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December 4, 2016 / 4 Kislev, 5777

Posts Tagged ‘Shomer Shabbat’

An Almost Successful Baal Teshuvah

Thursday, June 14th, 2012

Question: Someone tried to observe Shabbat but could not hold out from violating its laws in the latter part of the day. Does he receive a reward for the amount of Shabbat he observed? Or is reward based on the principle of “all or nothing”? In other words, does Shabbat observance require a total commitment such that partial observance is comparable to not observing Shabbat altogether?

Answer: The following is cited in the name of HaGaon Rav Moshe Feinstein, zt”l: The Torah extols the efforts of Calev ben Yefuna to persuade klal yisrael to ignore the 10 Spies who argued that the Jews would not be able to defeat the Canaanites in battle. Yet, Calev did not succeed. While he may have swayed the people for a short period of time, his efforts were ultimately to no avail. The people sided with the 10 spies, not Calev. Why then does the Torah praise him and why did Hashem reward him?

Rav Moshe argued that this story teaches us that even if one does not succeed in performing a mitzvah, one still receives a great reward for one’s effort. Just as the Talmud (Yoma 85a) contends that one may violate Shabbat for to save a person who may only live for a short period of time, so too with performing mitzvot – even temporary success is deemed important. (See Sefer Kol Ram, Chelek Rishon by Rabbi Avraham Fisheles, Parshat Shelach.)

Although a person may not be fully Shomer Shabbat, his efforts are not wasted and still deem him worthy of reward.

Rabbi Cohen, a Jerusalem Prize recipient, has written several works on Jewish law. His latest, Jewish Prayer The Right Way (Urim publications), is available at Amazon.com and Judaica stores.

Rabbi J. Simcha Cohen

Borders And Boundaries (Part 1)

Wednesday, November 21st, 2007

          Recently, I came across a talk show whose topic of discussion was about managing personal finances. Several people asked the show’s guest, a financial expert, for advice. Most of them were financially in what my parents, a”h, referred to in Yiddish as gehakte tzurris (deep trouble). All were sinking in a quicksand of debt. Most had maxed out their credit cards and some faced the loss of their home.


         A break from the litany of woe being expressed on the show came from a woman who stated that she had, over a period of several years, managed to repay over $40,000 of credit card debt. Members of the audience cheered and applauded her- but I couldn’t help wondering how this seemingly intelligent, well-spoken woman had allowed herself to get into such a mess in the first place.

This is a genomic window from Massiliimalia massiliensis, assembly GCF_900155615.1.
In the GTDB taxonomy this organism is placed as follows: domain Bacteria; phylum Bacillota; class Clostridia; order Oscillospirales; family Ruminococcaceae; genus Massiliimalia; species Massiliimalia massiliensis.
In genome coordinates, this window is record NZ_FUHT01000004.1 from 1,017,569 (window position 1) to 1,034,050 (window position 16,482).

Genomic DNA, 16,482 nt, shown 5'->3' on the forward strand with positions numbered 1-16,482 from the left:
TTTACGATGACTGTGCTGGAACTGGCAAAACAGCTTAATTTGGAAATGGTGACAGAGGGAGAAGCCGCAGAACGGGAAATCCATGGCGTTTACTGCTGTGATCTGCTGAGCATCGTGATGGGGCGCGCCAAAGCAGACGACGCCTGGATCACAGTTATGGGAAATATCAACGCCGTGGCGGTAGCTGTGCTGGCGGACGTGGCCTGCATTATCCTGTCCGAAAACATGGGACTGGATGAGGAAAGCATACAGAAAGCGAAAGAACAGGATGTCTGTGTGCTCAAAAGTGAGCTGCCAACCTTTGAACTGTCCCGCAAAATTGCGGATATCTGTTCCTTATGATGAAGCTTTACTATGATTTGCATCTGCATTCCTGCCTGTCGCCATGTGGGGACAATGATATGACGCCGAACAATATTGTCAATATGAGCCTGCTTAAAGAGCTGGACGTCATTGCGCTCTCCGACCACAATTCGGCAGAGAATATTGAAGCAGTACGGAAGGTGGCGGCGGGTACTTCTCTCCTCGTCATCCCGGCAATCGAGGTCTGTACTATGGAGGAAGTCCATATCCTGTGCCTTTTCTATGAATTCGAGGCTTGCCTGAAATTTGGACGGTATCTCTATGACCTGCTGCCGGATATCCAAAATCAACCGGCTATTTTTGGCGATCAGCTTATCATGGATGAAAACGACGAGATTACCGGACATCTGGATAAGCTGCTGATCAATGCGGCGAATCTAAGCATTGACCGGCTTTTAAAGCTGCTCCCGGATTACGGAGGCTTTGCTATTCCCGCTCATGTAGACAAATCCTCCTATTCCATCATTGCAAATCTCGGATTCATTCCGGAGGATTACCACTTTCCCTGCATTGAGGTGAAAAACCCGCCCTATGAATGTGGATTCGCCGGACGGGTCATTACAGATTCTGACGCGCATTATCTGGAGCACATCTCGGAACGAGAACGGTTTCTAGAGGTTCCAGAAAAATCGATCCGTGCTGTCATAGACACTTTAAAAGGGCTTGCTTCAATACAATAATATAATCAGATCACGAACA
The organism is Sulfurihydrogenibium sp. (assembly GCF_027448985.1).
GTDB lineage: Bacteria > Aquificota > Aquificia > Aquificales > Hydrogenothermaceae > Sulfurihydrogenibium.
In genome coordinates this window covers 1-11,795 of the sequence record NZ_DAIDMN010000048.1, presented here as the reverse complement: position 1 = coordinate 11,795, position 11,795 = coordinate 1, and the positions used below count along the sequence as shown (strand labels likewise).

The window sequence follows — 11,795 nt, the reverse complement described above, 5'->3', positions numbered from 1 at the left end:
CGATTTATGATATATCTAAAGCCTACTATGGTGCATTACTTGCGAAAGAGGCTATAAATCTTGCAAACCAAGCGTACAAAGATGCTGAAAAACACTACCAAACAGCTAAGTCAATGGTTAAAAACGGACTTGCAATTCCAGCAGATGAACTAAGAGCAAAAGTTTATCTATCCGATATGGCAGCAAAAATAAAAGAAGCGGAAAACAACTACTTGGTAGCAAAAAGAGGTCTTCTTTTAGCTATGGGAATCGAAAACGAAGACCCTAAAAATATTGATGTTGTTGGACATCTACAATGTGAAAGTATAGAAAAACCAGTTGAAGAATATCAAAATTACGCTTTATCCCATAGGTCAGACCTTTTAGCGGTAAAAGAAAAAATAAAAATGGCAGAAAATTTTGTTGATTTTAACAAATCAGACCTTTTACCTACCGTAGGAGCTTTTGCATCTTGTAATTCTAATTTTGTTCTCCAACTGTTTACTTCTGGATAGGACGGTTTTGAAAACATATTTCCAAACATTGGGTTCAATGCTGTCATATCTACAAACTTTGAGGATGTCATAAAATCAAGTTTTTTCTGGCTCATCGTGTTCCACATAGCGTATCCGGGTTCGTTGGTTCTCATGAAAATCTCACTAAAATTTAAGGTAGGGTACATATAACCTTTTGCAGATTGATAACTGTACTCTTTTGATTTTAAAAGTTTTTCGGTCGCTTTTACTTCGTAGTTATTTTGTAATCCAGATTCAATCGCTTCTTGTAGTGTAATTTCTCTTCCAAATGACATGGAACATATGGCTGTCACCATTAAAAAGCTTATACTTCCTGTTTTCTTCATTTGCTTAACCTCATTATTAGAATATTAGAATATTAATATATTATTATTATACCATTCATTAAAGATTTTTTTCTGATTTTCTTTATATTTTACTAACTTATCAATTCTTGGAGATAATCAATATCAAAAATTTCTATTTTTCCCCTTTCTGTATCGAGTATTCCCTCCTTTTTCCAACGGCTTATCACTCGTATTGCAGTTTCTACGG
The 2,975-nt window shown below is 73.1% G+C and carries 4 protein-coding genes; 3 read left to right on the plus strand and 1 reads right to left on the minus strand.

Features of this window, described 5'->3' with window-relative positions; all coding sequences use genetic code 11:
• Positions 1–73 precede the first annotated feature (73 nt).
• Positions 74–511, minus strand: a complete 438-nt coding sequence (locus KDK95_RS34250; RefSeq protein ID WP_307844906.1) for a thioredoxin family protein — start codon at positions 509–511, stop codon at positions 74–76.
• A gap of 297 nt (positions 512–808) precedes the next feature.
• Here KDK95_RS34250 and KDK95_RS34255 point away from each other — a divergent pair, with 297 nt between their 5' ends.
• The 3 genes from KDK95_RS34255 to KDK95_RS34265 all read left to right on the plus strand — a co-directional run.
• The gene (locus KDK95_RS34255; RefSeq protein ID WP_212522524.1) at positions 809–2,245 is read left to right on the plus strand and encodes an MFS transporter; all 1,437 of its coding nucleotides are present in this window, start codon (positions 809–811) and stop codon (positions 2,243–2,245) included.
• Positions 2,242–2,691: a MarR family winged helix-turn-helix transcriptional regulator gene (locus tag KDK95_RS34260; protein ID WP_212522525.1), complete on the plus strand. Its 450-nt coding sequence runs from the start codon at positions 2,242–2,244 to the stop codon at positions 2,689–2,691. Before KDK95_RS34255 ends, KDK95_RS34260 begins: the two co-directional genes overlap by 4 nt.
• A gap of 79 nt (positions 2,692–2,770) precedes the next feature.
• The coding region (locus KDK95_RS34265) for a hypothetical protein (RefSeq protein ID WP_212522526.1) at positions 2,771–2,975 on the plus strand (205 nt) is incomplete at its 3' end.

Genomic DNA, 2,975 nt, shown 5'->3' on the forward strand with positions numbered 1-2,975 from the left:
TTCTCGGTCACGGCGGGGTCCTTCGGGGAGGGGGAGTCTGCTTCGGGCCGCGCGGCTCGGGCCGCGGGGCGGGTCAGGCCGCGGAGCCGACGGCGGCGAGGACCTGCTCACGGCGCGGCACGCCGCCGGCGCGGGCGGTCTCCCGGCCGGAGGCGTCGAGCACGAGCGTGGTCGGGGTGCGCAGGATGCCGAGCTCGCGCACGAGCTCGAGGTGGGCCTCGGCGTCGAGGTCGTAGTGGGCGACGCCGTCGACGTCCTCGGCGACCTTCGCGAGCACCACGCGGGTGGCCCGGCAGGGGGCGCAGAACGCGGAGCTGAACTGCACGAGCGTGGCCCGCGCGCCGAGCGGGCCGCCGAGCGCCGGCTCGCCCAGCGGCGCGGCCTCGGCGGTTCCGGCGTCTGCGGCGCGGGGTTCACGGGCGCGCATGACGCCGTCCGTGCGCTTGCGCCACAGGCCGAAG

The circumstances that led to her debt were not discussed. Perhaps it was due to circumstances beyond her control, like medical bills not covered by insurance. But based on the little that I heard, my impression was that she, like so many North Americans, just wanted it all – now.


         Today’s society seems to be about immediate gratification with no regard for future consequences, a culture beset with a seemingly contagious lack of self-discipline or self-control. If there is something you want, you get it – regardless of affordability.


         I feel this chronic self-indulgent behavior is fueled by two factors – low self-esteem and an absence of boundaries.


         Most people don’t have what I call a personal “border control.” They have no boundaries. There are no “nos” in their life. Restrictions and limits that were the norm just a generation or two ago are viewed as old-fashioned and seemingly obsolete.


         I remember a time when it was a booshah and a charpah (shame and embarrassment) for an unwed girl to have an intimate relationship, let alone be an unwed mother. Pregnant girls were sent out of town to have their babies, thrown out by their families or forced into “shotgun weddings.” Nowadays you are considered a freak and an object of ridicule if you exercise restraint until you’re married. As for single motherhood, it’s become quite fashionable and even respectable in many circles.


        Behavioral “fences” have been removed, and I believe one of the reasons for this is the secularization of society. Religious practice for many, both in the Christian and Jewish worlds, has gone the way of the buggy whip.


         I remember as a child in Toronto that on Sundays, the city was closed for business. Very few stores were allowed to be open on Sunday – a situation that caused a great deal of financial hardship for Shomer Shabbat businesses that had to remain closed the entire weekend.


         Today, however, North America is buying and selling 365 days a year.


         The beauty of religion, especially Orthodox Judaism with its myriad rules, prohibitions and regulations, is that it promotes self-discipline. From a young age, children raised in religious homes are taught they can do some things sometimes, but not everything every time. Immediate gratification is not on the agenda in religious homes. Children learn patience, self-discipline and self-control because they must. And eventually, it becomes second nature to wait for what they want.


         The ingrained habit of holding off from getting what they want immediately can only serve to maximize their ability to avoid self-destructive behaviors like gambling, drinking or overspending.


         For example, obesity in North America is becoming an epidemic – and it is no surprise. When you grow up without restrictions, when you eat what you want whenever you want day after day, you do it – and the consequences are dire. When you’ve never had to hold back or when you aren’t used to doing things you’d rather not do (like awaking early to daven) it is unlikely that you will have developed the discipline to, for instance, hold back on fattening foods or exercising daily.


         Sadly, there are Jews who do not believe in a Divinely-given Torah and reject its rules and regulations. Of these Jews, most were never given the opportunity to experience Yiddishkeit. Some, however, were brought up religious, but for various reasons went off the path.